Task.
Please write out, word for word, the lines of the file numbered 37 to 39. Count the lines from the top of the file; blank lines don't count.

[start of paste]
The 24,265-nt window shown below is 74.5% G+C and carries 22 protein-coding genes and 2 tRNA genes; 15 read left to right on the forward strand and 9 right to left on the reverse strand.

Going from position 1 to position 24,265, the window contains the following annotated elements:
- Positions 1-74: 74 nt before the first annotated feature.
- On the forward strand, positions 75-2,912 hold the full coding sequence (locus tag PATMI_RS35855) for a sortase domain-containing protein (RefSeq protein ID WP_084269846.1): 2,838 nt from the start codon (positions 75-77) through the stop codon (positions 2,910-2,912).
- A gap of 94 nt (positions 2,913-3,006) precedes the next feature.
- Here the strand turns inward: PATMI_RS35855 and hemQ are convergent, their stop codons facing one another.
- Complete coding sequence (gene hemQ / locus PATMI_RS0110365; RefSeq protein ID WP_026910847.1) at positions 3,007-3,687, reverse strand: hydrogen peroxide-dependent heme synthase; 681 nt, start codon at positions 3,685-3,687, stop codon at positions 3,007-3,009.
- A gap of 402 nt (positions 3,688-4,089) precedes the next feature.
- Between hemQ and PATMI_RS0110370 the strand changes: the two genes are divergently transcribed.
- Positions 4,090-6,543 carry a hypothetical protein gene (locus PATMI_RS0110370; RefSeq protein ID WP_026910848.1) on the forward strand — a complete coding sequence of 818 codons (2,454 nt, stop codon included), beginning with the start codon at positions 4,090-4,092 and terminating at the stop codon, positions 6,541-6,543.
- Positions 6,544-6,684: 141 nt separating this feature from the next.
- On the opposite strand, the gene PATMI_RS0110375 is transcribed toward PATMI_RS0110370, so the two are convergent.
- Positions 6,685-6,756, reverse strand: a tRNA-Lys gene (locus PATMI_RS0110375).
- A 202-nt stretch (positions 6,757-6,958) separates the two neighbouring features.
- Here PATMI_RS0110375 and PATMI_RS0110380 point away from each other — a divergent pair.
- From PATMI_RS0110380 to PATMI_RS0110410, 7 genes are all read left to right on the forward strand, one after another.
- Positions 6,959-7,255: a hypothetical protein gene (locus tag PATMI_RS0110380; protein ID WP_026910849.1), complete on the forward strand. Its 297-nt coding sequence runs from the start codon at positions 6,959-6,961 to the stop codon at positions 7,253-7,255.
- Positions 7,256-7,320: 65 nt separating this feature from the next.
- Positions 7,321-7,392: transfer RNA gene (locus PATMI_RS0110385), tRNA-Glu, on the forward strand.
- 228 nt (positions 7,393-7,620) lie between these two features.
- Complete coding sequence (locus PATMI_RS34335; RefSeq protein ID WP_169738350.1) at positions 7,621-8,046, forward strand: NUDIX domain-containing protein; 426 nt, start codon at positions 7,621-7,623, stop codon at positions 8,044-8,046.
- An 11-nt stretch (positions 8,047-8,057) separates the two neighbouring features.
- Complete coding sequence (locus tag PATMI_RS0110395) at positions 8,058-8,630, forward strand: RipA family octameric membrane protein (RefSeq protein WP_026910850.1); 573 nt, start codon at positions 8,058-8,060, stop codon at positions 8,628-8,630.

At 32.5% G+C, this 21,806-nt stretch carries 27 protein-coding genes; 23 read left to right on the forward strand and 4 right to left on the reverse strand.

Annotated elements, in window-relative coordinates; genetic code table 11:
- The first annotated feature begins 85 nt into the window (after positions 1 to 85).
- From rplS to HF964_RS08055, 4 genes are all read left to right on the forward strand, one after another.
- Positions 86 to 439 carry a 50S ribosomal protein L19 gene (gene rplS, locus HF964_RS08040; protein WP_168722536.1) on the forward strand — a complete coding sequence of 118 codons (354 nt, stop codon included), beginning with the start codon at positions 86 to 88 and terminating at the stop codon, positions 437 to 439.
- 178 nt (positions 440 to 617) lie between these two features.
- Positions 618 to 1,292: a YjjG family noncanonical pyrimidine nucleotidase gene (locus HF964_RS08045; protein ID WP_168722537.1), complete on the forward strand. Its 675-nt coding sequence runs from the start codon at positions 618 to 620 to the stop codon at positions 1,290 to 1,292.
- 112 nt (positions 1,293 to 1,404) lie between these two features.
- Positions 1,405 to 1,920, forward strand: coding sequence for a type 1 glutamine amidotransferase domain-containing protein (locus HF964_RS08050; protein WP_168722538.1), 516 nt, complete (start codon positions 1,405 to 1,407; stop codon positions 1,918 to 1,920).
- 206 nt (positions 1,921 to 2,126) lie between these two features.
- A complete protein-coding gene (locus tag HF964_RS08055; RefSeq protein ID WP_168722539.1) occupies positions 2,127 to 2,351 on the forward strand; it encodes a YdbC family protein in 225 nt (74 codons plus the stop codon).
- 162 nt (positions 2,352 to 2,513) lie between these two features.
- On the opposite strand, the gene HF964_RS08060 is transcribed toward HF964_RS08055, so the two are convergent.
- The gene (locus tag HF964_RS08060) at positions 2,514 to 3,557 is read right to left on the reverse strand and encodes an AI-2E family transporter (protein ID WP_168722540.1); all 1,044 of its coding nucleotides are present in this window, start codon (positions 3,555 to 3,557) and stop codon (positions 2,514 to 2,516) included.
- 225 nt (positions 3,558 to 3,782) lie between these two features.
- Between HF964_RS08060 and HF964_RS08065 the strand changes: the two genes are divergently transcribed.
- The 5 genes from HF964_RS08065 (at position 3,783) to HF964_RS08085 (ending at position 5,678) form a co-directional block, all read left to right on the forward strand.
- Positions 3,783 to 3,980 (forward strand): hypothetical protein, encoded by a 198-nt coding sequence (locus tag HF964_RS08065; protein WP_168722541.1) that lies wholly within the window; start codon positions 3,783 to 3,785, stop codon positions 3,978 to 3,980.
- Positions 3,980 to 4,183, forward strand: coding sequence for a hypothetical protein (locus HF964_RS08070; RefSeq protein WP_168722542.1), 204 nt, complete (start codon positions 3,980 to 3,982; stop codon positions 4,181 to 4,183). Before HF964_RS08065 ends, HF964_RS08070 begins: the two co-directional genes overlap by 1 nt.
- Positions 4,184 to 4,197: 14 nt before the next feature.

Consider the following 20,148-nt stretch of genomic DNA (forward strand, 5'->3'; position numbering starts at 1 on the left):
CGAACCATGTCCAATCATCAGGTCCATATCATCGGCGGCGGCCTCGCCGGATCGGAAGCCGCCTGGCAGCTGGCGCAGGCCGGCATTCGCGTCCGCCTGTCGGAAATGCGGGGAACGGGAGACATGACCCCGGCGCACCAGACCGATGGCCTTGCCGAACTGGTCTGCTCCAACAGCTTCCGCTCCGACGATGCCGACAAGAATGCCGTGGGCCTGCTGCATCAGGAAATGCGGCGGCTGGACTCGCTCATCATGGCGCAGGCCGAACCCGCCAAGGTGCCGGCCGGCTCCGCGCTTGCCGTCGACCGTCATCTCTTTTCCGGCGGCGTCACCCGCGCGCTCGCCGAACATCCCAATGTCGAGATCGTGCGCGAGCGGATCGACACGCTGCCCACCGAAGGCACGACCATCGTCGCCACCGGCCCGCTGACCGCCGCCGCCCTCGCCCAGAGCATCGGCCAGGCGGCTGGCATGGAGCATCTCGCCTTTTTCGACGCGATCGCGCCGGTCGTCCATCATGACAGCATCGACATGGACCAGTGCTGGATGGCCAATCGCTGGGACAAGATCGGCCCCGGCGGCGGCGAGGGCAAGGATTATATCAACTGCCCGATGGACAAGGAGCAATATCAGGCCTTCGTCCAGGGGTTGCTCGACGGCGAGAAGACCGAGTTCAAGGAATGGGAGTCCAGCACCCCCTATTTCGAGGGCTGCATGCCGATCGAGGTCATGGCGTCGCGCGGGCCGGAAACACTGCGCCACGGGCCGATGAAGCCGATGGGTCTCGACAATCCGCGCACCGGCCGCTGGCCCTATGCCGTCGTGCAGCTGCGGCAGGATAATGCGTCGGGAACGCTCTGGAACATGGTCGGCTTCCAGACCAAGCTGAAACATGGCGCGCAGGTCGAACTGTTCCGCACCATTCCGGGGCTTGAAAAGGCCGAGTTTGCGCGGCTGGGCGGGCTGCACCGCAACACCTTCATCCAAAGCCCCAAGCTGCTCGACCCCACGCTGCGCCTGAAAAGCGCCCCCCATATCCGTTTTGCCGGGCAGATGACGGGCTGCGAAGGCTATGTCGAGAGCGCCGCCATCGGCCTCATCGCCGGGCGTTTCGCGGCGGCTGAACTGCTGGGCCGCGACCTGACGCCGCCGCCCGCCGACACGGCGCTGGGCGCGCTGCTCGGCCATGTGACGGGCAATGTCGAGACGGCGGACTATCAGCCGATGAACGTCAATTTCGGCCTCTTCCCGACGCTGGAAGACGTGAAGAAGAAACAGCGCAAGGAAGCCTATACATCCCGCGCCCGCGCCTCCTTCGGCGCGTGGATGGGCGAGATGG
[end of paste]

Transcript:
- The gene (locus tag HF964_RS08060) at positions 2,514 to 3,557 is read right to left on the reverse strand and encodes an AI-2E family transporter (protein ID WP_168722540.1); all 1,044 of its coding nucleotides are present in this window, start codon (positions 3,555 to 3,557) and stop codon (positions 2,514 to 2,516) included.
- 225 nt (positions 3,558 to 3,782) lie between these two features.
- Between HF964_RS08060 and HF964_RS08065 the strand changes: the two genes are divergently transcribed.